Sunday, May 30, 2010

Interdisciplinary Science

I've been thinking about interdisciplinarity lately. What it is, what sorts of problems of inquiry it's good for, what the obstacles to interdisciplinary research are, and how interdisciplinarity differs from other options such as multi-disciplinarity. This seems like a job for: social epistemologists!

The NSF has released a study on US doctoral dissertations that can be identified as conducting interdisciplinary (science?) research. (NSF results here.) On the survey of earned doctorates, doctoral candidates were asked to identify their primary and secondary field of research. In 2008, 27% of respondents indicated that their research was interdisciplinary.

From Science magazine's report on the study:
It's an article of faith among science policymakers that interdisciplinary research is essential to address society's most pressing technological challenges, from energy independence to improved health care. But don't ask them to measure it. The National Academies' upcoming assessment of doctoral research programs, for example, asked departments what percentage of their faculty members were associated with other programs. But the data "aren't very satisfactory," says Charlotte Kuh, study director. Part of the problem is the fuzzy definition of an interdisciplinary program, she adds.
The standard for what counts as interdisciplinary is not set very high, since the fields are cut fairly finely and research that straddles closely related fields is counted as interdisciplinary. Thus, a research project in ecology and plant pathology counts as interdisciplinary. So does endocrinology and environmental toxicology. Thus, 81% of respondents in the biological sciences who considered their research to be interdisciplinary listed a secondary discipline in the same broad field as their primary discipline.

In other words, how much does the survey depend on students' perception of what counts as interdisciplinary? And what sort of meaning does it give to interdisciplinarity to count closely related fields as meeting a standard of interdisciplinarity. It seems to me that if there are obstacles to interdisciplinary research (and I think there are), these are less likely to make a difference when the fields in question are agricultural science and plant pathology than when they are atmospheric science and sociology. Yet, when we hear proclamations of the tough problems that interdisciplinarity will solve, they are more often like the latter than the former.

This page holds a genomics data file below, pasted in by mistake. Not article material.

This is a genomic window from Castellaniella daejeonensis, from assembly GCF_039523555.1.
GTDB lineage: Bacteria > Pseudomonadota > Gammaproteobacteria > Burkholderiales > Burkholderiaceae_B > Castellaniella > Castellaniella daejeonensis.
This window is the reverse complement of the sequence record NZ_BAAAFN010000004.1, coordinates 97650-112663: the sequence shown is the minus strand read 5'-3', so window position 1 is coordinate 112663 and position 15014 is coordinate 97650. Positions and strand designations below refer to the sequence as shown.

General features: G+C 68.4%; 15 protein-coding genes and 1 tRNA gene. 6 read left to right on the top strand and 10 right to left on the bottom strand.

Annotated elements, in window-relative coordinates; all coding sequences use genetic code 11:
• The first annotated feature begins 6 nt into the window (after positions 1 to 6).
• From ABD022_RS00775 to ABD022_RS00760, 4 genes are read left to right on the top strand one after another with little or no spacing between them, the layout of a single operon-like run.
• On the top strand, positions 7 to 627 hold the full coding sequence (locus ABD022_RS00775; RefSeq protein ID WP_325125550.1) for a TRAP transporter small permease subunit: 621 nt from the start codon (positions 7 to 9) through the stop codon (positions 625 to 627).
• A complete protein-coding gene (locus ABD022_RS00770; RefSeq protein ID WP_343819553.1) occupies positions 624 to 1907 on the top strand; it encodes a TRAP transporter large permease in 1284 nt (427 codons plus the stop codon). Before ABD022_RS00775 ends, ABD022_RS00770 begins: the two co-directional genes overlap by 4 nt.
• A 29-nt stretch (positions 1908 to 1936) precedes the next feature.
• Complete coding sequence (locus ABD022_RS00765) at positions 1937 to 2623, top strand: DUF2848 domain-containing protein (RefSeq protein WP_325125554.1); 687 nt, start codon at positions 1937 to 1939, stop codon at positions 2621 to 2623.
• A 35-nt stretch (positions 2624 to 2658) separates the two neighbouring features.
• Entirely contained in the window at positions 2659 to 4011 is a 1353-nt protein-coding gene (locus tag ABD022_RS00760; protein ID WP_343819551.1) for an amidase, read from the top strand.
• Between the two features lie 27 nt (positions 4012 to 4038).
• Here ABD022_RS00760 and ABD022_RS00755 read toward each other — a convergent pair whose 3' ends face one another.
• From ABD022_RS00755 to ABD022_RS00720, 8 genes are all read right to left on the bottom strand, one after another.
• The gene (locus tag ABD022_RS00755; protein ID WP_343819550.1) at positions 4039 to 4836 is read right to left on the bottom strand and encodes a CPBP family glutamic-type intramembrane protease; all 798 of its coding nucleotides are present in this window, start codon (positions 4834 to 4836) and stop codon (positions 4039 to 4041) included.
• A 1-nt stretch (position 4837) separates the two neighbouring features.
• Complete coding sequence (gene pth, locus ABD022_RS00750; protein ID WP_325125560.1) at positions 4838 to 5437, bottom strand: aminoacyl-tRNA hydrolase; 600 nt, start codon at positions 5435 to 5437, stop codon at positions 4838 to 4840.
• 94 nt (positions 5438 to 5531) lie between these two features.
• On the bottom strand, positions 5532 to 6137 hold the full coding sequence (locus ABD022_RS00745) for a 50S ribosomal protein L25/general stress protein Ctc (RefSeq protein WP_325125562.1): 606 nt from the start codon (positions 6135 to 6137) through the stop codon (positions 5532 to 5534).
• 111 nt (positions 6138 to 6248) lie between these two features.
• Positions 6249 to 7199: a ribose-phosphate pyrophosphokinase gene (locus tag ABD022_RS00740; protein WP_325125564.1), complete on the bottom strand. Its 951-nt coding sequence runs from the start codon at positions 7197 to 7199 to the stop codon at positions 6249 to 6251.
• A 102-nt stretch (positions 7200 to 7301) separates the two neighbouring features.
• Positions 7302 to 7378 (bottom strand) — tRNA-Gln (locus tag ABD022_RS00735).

Again, from the Science News report:
NSF officials say the survey doesn't address the larger question of how difficult or easy it is for students to pursue interdisciplinary degrees, nor the extent to which senior faculty engage in interdisciplinary research themselves. An ongoing NSF survey of academic research piloted a question about how much is being spent on such activities, and where on campus the research takes place. But that proved to be a tough question for research administrators to answer, says one program manager, and the results may not be usable.

Monday, May 24, 2010

Mountain Gorillas in the Congo

Posted with a CSMonitor article titled "Want to save Congo's endangered mountain gorillas? There an app for that" and an earlier article "Standing up for Congo's rare mountain gorillas."

In Virunga National Park,
More than 120 rangers have been killed in recent years for trying to stop the trade in exotic animals, gold, and charcoal from the park.

Tuesday, May 04, 2010

Philosophy Careers, Autonomy, and Self-direction

My university now offers a bachelor's degree in philosophy, and the degree program has been more successful in its first couple of years than anyone initially expected. Students are transferring in from other programs within the university, students are double-majoring (even with their other degree being in engineering!), and we've recruited students who are willing to enter from Day 1 as philosophy majors. (This is the only university I know of which makes it all but impossible to enter as an undecided major.)

But I have to admit that I have concerns when it comes to recruiting students to the philosophy major in the context of a career-oriented university. I do believe that philosophy prepares people to excel in law, law enforcement, criminal investigation, business, journalism, the clergy, politics, civil service and international development, education, market and policy research, and so many other fields. Yet, in a university where majors are seen as preparatory for disciplinary careers, the philosophy majors I know all expect to become professional philosophers.

I make no judgments about who would be a "good" future professional--there's far, far too much diversity in our profession to play that game. The problem, instead, is my suspicion that the chances of successfully navigating the route to professional philosopher are rather less probable than that of successfully becoming a lawyer, businessperson, journalist, editor, or whatever, while being more vested with mythology and no more dependent on merit. I worry about their future happiness.

So as I say farewell to students on their way to graduate school, I'll be sure to plant the idea in their heads that there are many good and fulfilling careers. And I hope that all our philosophical discussions of virtuosity, of autonomy, and of authenticity will head them down interesting and unexpected paths.

Should the path of professional philosophers seem too flat and narrow, I have two excellent examples of people who trekked off it to find their own:

Martin Noval, who was a visiting professor in my department in the 1980's (before my time here) leads treks in the Himalayas and trips through India.

Jack Turner, formerly a professor at Univ. of Illinois, Chicago is now the president of Exum Mountain Guides.